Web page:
Bioware’s Humble Beginnings
2003 was the year Bioware released Star Wars: Knights of the Old Republic on PC and the original Xbox. This groundbreaking RPG, set in the Old Republic era of the Star Wars timeline, raised the bar in choice-driven storytelling. Along with the Mass Effect and Dragon Age franchises under their belt, this cemented Bioware as one of the best storytellers in the gaming industry.
Nobody could have foreseen the impact Knights of the Old Republic (KotOR) would have had on the gaming industry, not to mention its legacy within the expanded Star Wars universe. To this day, KotOR, is still regarded as one of the best RPGs ever made and was recently included in VG247.com’s ‘The 50 best RPGs ever’ list.
A lot of has changed in sixteen years. Bioware has had some well-documented problems since the release of Mass Effect Andromeda in 2017. Alex Kane’s insightful book, Star Wars: Knights of the Old Republic, takes us back in time to when Bioware was a much smaller company who were better known for their Dungeons & Dragons RPGs, Baldur’s Gate and Neverwinter Nights.
The Creative Brains Behind the Games
Star Wars: Knights of the Old Republic focuses on the game’s development; from the very first internal discussions at LucasArts in 1999 to the games eventual release in July 2003. Kane collates the experiences of those who were directly involved with KotOR’s production and includes contributions from lead designer James Ohlen, writer Drew Karpyshyn, producers Mike Gallo and Haden Blackman as well as the former LucasArts president Simon Jeffery.
It’s interesting hearing from those at the top who were there when key decisions were made. It’s great that Kane managed to organise the involvement of the content creators and that they were willing to share their many stories and experiences of their time on KotOR.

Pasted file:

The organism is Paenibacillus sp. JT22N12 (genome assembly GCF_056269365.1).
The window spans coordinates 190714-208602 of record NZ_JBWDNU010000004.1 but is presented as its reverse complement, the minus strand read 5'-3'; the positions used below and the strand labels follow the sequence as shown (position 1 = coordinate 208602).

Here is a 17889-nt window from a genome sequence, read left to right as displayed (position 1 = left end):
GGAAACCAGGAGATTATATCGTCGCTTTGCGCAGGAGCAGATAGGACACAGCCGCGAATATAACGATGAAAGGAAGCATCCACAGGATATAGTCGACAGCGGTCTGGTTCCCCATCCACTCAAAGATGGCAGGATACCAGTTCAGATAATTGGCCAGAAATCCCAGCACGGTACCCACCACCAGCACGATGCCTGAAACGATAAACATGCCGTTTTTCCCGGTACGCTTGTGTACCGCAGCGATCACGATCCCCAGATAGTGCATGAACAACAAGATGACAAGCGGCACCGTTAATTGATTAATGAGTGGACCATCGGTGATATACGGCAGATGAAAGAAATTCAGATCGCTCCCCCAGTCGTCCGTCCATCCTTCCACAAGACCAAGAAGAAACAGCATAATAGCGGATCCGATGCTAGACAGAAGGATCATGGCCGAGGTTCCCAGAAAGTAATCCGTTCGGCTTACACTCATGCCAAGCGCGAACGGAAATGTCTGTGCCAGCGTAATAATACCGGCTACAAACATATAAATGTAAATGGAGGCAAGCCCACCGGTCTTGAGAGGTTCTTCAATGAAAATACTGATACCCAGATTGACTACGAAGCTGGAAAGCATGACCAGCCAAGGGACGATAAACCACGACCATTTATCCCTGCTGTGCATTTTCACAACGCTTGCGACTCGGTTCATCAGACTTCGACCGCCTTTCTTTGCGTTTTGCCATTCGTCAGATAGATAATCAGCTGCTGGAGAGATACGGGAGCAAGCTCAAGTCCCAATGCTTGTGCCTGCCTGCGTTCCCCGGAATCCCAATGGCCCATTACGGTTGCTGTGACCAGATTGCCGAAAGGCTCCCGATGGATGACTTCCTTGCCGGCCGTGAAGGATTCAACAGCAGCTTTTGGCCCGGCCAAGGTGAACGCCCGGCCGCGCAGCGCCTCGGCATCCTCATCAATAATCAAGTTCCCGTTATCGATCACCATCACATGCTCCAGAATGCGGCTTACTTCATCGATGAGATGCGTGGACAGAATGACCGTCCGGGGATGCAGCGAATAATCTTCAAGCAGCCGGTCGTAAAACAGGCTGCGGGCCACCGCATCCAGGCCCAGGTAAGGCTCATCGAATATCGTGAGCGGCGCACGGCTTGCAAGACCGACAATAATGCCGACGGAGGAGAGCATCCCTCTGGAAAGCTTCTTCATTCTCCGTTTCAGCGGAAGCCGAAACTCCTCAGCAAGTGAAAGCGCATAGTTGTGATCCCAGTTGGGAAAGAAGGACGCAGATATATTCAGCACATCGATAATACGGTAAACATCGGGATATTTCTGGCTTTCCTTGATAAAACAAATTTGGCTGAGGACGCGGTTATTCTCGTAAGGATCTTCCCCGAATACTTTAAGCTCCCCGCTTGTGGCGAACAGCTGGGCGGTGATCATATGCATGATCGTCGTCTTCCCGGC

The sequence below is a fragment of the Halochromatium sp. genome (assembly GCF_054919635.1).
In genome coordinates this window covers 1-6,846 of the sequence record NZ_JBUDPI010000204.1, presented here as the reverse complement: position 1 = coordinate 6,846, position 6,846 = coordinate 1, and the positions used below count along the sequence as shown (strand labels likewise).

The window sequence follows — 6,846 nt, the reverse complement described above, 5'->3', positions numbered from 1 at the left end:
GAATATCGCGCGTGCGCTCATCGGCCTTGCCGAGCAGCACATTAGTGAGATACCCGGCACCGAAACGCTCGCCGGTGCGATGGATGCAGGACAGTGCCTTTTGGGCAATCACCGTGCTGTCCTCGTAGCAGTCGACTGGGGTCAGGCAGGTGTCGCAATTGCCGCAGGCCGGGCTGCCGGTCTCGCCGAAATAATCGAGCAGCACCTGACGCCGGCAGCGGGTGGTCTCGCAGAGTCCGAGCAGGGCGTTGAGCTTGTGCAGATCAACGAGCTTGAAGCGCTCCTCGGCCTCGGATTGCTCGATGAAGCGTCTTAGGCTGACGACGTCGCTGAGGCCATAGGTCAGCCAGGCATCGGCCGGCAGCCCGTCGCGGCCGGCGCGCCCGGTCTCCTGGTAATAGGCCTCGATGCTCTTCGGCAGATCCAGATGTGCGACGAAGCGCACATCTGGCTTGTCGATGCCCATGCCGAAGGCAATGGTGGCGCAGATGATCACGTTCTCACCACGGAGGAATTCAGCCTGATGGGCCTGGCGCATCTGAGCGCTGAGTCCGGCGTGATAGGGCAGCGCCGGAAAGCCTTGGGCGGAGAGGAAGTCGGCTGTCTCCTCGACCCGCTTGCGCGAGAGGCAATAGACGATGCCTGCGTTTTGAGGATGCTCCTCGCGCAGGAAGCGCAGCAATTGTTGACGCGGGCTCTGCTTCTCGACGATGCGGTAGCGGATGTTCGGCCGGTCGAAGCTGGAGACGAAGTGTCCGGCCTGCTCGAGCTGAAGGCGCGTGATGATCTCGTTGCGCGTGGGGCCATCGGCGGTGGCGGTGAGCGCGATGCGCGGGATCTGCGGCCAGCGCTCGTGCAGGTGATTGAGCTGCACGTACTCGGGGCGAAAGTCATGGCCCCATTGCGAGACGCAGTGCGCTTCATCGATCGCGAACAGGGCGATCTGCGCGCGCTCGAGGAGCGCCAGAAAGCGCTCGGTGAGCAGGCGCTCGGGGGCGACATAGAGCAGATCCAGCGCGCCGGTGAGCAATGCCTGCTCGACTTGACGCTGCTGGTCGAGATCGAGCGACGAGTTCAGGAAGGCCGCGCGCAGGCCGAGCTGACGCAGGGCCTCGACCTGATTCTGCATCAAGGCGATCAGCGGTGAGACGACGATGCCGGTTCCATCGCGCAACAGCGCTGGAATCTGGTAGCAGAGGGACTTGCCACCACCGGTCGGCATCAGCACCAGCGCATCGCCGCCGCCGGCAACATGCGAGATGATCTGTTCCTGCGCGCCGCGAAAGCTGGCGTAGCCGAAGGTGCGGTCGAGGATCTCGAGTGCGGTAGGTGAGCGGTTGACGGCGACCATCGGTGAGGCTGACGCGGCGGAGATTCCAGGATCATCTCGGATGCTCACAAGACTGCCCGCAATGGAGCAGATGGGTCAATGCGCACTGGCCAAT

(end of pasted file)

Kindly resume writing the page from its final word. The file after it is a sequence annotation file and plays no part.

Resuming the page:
These first-hand accounts remind us of the human element involved in game production. We’re often told the hard facts of a game i.e. how long a game’s been in development for, how many hours of gameplay, the technical specs, etc. Those of us on the outside of the gaming circle hear very little in the way of the personal experiences of the creative team behind the games we love. We just get to play the end product of many months and years of hard work.
The Layers of Game Design
Each chapter concentrates on a different element of the game and is filled with insider accounts of the behind the scenes decisions that took place. Reading about how some of the game’s characters were developed was a highlight for me, including how HK-47 was named and created.
As well as important creative decisions, we also get to hear about the problems that arose and how these were overcome. One such example is the planet of Sleheyron, that had to be completely omitted from the final release due to the looming release deadline.
Star Wars aside, this book gives an eye-opening account of the game industry and the developmental decisions behind one of the most well-loved games ever. The book is easy to pick up and read and I thoroughly enjoyed reading each page. The only criticism I have is that I was finding it so interesting that I was disappointed when I finished reading the final page. I wanted more! At 128 pages it shouldn’t take you long to read but the content is well-written with no waffle or ‘padding out’ included.